By Toni W. Riley
The time-honored, handed-down process of curing hams and making sausage is a tradition in many farm families, and it was no different in mine. In the late 50s and 60s, “putting up” pork was a yearly event and still is today. I have strong recollections of killing hogs on our farm in Pendleton County, and I certainly wasn’t traumatized by the process. It was just a part of farm life, and it put meat on the table for the entire year.
Traditionally, we killed hogs over the long Thanksgiving weekend when my mother, who was a schoolteacher, was home. I would watch a little of the Thanksgiving parades, but that day was devoted to preparing the meat.
The first priority was the temperature. It had to be cold — but not too cold — and maintain that temperature for several days. This was to ensure the meat would have natural refrigeration and cure properly.
Processing the meat took three to four days. As the saying goes, “We used almost everything but the squeal.” The pork carcasses were blocked out into the shoulder, the side and the ham. These big cuts were then trimmed into smaller cuts, including bacon, shoulder, pork chops and tenderloin. The trimmings were used for sausage, and, with the fat, we made lard. I ate my share of “cracklin’s,” also known as pork rinds, and my mother’s mincemeat was amazing.
My father was a meat connoisseur. He meticulously trimmed the meat into cuts and took tremendous pride in curing the hams and making sausage.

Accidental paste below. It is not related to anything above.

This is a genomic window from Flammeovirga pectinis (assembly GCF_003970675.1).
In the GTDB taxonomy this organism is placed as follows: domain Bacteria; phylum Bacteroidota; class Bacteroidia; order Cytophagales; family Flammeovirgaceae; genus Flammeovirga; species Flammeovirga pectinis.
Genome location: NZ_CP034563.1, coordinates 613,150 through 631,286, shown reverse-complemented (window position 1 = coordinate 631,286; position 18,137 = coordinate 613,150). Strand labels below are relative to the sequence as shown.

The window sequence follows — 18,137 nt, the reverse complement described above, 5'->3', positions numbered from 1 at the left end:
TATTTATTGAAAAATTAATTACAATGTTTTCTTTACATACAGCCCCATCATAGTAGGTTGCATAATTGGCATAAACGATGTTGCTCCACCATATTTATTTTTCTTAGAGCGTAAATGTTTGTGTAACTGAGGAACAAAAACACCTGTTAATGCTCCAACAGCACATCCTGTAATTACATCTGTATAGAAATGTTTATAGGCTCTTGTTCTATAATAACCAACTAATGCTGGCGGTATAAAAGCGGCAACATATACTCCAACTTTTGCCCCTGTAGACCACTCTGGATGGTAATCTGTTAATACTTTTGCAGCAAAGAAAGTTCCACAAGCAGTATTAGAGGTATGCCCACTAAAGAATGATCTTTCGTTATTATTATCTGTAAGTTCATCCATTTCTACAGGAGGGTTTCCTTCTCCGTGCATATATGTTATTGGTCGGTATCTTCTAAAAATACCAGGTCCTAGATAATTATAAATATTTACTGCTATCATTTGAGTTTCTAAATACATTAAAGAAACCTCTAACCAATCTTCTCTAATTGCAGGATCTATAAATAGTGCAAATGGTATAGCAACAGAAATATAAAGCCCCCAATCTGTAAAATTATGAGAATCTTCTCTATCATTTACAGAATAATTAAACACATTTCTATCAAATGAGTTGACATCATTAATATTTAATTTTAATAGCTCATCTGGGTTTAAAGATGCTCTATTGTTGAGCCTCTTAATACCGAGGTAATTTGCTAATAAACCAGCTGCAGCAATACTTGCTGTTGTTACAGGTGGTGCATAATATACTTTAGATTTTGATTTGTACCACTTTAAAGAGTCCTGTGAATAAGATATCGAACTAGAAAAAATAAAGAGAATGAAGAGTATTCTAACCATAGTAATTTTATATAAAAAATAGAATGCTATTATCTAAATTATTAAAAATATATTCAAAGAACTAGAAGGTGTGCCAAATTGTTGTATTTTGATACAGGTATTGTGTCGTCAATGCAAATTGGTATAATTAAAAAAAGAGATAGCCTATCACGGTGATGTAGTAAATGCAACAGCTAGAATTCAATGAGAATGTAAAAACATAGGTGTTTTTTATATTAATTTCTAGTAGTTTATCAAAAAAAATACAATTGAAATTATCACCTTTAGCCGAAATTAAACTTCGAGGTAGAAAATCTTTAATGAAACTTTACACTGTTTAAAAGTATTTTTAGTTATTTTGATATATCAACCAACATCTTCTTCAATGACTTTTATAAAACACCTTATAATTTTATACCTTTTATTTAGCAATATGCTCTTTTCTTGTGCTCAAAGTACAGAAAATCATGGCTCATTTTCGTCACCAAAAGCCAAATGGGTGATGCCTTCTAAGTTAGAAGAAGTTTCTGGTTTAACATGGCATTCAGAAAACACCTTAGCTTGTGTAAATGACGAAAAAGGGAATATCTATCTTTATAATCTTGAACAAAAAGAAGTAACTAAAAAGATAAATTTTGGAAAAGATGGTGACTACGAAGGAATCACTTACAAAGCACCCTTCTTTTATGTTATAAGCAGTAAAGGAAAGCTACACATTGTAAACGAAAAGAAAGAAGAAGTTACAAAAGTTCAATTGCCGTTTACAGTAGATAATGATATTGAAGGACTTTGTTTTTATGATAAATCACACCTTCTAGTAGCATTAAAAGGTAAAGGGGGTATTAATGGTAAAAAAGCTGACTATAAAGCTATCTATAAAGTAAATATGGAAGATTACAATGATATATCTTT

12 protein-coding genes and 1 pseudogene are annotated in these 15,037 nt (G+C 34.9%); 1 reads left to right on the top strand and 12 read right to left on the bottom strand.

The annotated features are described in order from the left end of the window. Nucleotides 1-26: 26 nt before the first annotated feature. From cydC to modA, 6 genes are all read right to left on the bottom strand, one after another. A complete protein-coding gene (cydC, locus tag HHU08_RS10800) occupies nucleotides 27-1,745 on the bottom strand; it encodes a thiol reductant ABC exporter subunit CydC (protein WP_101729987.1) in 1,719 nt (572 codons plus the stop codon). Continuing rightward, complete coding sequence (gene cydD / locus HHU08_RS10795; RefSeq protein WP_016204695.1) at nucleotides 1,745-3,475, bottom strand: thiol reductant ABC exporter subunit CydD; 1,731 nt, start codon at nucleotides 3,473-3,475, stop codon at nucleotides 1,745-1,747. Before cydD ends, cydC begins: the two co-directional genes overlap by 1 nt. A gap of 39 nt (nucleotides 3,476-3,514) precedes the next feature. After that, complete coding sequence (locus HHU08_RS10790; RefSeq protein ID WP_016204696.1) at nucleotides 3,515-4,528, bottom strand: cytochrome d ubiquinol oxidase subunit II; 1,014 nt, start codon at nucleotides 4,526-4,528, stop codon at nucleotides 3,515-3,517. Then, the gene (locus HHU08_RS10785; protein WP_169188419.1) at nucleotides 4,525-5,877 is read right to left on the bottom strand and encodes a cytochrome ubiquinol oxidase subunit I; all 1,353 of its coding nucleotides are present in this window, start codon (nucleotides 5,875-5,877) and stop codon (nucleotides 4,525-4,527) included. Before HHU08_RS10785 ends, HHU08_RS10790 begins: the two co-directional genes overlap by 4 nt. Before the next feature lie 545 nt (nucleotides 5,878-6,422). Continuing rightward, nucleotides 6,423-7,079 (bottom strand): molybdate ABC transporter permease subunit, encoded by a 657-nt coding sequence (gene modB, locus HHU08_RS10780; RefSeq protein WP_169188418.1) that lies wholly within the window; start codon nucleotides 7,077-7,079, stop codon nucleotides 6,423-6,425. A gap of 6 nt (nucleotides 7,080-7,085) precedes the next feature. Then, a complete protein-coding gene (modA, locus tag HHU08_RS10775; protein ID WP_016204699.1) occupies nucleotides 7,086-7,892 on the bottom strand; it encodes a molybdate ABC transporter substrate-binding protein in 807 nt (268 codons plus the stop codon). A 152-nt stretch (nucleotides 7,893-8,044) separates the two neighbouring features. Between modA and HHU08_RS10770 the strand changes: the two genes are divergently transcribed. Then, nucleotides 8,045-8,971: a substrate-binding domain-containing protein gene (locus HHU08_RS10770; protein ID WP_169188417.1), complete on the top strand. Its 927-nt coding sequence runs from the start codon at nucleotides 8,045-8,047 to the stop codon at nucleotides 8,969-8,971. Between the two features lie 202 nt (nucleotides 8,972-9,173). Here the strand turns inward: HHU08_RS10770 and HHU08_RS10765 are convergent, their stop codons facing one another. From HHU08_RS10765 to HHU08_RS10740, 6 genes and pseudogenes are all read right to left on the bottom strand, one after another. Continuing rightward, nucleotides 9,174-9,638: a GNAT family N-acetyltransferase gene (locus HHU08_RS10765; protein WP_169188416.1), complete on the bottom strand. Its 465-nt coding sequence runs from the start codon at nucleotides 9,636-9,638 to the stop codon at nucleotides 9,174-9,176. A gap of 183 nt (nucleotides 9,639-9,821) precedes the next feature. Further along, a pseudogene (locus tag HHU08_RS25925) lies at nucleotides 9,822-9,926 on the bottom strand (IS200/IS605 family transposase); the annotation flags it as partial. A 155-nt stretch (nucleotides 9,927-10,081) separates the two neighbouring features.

There was this unofficial contest for the best country ham at the annual Wilson family reunion. Several of the cousins cured hams and brought their pride to the overflowing buffet table. “Jim’s ham” was nearly always the crowd favorite, based on how empty the platter became during the meal.
Over the years, I watched as my dad skillfully trimmed the hams with a well-worn knife that he sharpened to perfection with a handheld whetstone.
The meat was laid out on a wide shelf that extended the length of our smokehouse. He would move the cuts to a table and expertly trim them down. From time to time, he would talk about how “Pop” did it. Pop was his father, who died several years before I was born.
As I grew up, my father let me try my hand at trimming. The hams were off limits for many years, but I could trim out the shoulders, the bacon and ribs from the side.
Curing and preserving meat is generational as well as cultural. The only difference from country to country is the spices. It was interesting that my mother’s Campbell family emigrated from Scotland in 1868 and provided the recipe for the sugar cure we used on the hams, bacon and shoulders. The sausage recipe came from my paternal grandmother’s family the Lowe’s, who can be traced back to Virginia and North Carolina, and ultimately England and France.
Sausage was an important staple in our family meal plan. I can remember my dad actually cutting up a shoulder when he didn’t think he had enough sausage. The battle was between my mother and father as to how “hot” the sausage would be. My dad liked it hot; my mother not so much.
As my parents weighed the tubs of trimmings, my dad would measure out the spices, and, as the recipe notes, he would double the measurements for everything.